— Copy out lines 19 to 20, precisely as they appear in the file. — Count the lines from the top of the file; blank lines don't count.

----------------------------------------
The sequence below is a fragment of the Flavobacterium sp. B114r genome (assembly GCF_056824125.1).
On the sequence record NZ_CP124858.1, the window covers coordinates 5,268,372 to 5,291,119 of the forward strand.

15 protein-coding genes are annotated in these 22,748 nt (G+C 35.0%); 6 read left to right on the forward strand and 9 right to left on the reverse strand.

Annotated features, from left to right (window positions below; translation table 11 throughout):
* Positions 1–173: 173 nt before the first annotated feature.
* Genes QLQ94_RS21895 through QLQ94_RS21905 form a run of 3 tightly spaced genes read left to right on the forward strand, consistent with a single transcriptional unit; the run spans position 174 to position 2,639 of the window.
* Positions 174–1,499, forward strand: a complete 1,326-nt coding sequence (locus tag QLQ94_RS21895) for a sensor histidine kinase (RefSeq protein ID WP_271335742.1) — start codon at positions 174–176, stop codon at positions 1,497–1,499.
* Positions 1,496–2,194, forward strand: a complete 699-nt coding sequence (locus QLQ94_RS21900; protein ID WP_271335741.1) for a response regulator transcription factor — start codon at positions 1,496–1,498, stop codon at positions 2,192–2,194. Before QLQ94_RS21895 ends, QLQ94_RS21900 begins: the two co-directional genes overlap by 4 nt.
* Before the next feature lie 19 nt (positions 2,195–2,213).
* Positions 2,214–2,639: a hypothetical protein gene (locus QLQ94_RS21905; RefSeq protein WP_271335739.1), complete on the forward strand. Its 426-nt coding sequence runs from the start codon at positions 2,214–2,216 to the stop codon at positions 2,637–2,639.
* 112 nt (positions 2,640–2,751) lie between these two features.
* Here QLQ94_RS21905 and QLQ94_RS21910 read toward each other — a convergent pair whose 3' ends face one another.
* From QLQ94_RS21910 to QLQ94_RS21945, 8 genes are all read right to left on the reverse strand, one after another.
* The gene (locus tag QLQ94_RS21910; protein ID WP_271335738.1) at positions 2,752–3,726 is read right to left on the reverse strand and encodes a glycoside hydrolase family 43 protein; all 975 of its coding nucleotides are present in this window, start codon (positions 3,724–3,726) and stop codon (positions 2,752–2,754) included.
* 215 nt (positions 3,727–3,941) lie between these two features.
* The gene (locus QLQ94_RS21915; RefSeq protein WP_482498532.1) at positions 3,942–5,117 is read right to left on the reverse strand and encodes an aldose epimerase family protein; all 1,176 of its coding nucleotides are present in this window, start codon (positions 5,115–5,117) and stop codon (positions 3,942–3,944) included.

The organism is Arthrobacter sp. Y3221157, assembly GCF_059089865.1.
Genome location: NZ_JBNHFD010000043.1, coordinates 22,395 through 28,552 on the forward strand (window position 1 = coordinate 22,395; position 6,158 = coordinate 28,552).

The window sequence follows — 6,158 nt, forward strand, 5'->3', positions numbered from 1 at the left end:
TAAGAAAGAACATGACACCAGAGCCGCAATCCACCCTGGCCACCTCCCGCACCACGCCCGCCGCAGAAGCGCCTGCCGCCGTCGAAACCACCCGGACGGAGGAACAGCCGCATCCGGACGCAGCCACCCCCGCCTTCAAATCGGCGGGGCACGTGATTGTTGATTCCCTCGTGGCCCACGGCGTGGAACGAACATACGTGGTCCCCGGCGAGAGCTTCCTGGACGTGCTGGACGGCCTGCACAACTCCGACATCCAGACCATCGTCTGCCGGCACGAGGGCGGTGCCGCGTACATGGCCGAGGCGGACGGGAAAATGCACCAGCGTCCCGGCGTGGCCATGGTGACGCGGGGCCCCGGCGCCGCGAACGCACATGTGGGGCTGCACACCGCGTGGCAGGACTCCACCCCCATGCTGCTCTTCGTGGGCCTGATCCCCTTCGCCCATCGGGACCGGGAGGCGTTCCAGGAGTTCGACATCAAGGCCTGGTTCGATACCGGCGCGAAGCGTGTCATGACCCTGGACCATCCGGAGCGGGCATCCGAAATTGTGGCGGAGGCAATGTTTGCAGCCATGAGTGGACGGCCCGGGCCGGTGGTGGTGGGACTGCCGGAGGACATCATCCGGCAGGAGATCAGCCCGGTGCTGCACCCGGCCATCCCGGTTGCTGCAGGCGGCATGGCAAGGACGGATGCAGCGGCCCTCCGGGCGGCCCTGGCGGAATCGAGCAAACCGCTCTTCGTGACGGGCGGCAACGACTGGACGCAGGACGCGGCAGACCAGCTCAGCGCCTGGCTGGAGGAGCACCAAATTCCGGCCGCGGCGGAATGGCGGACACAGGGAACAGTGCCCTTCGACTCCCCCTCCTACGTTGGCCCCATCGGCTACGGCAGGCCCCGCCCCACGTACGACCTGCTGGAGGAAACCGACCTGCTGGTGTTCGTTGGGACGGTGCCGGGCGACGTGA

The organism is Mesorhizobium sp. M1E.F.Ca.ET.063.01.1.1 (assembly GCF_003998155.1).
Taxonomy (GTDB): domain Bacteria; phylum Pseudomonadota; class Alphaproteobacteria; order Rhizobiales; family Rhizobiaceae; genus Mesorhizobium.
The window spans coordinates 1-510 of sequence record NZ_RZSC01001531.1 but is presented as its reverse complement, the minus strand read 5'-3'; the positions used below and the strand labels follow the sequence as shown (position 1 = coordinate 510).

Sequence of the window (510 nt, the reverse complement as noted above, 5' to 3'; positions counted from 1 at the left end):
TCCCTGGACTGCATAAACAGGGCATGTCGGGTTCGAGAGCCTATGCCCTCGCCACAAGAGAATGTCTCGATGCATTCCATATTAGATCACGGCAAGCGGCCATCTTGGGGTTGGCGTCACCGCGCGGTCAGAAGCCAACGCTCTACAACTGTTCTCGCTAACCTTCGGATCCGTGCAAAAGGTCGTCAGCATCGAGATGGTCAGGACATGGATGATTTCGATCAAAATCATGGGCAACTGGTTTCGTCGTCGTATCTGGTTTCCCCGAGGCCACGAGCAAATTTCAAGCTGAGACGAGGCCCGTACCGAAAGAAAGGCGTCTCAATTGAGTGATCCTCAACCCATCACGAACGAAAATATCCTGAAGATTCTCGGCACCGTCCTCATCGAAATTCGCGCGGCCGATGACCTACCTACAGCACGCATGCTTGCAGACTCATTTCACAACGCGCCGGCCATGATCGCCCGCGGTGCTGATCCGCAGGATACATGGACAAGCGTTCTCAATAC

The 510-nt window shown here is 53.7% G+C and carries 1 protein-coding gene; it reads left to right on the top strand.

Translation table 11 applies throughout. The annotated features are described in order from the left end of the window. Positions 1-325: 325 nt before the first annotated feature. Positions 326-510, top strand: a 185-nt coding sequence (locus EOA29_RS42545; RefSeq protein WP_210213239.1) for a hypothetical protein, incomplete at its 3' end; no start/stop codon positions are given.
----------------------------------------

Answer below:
The window sequence follows — 6,158 nt, forward strand, 5'->3', positions numbered from 1 at the left end:
TAAGAAAGAACATGACACCAGAGCCGCAATCCACCCTGGCCACCTCCCGCACCACGCCCGCCGCAGAAGCGCCTGCCGCCGTCGAAACCACCCGGACGGAGGAACAGCCGCATCCGGACGCAGCCACCCCCGCCTTCAAATCGGCGGGGCACGTGATTGTTGATTCCCTCGTGGCCCACGGCGTGGAACGAACATACGTGGTCCCCGGCGAGAGCTTCCTGGACGTGCTGGACGGCCTGCACAACTCCGACATCCAGACCATCGTCTGCCGGCACGAGGGCGGTGCCGCGTACATGGCCGAGGCGGACGGGAAAATGCACCAGCGTCCCGGCGTGGCCATGGTGACGCGGGGCCCCGGCGCCGCGAACGCACATGTGGGGCTGCACACCGCGTGGCAGGACTCCACCCCCATGCTGCTCTTCGTGGGCCTGATCCCCTTCGCCCATCGGGACCGGGAGGCGTTCCAGGAGTTCGACATCAAGGCCTGGTTCGATACCGGCGCGAAGCGTGTCATGACCCTGGACCATCCGGAGCGGGCATCCGAAATTGTGGCGGAGGCAATGTTTGCAGCCATGAGTGGACGGCCCGGGCCGGTGGTGGTGGGACTGCCGGAGGACATCATCCGGCAGGAGATCAGCCCGGTGCTGCACCCGGCCATCCCGGTTGCTGCAGGCGGCATGGCAAGGACGGATGCAGCGGCCCTCCGGGCGGCCCTGGCGGAATCGAGCAAACCGCTCTTCGTGACGGGCGGCAACGACTGGACGCAGGACGCGGCAGACCAGCTCAGCGCCTGGCTGGAGGAGCACCAAATTCCGGCCGCGGCGGAATGGCGGACACAGGGAACAGTGCCCTTCGACTCCCCCTCCTACGTTGGCCCCATCGGCTACGGCAGGCCCCGCCCCACGTACGACCTGCTGGAGGAAACCGACCTGCTGGTGTTCGTTGGGACGGTGCCGGGCGACGTGA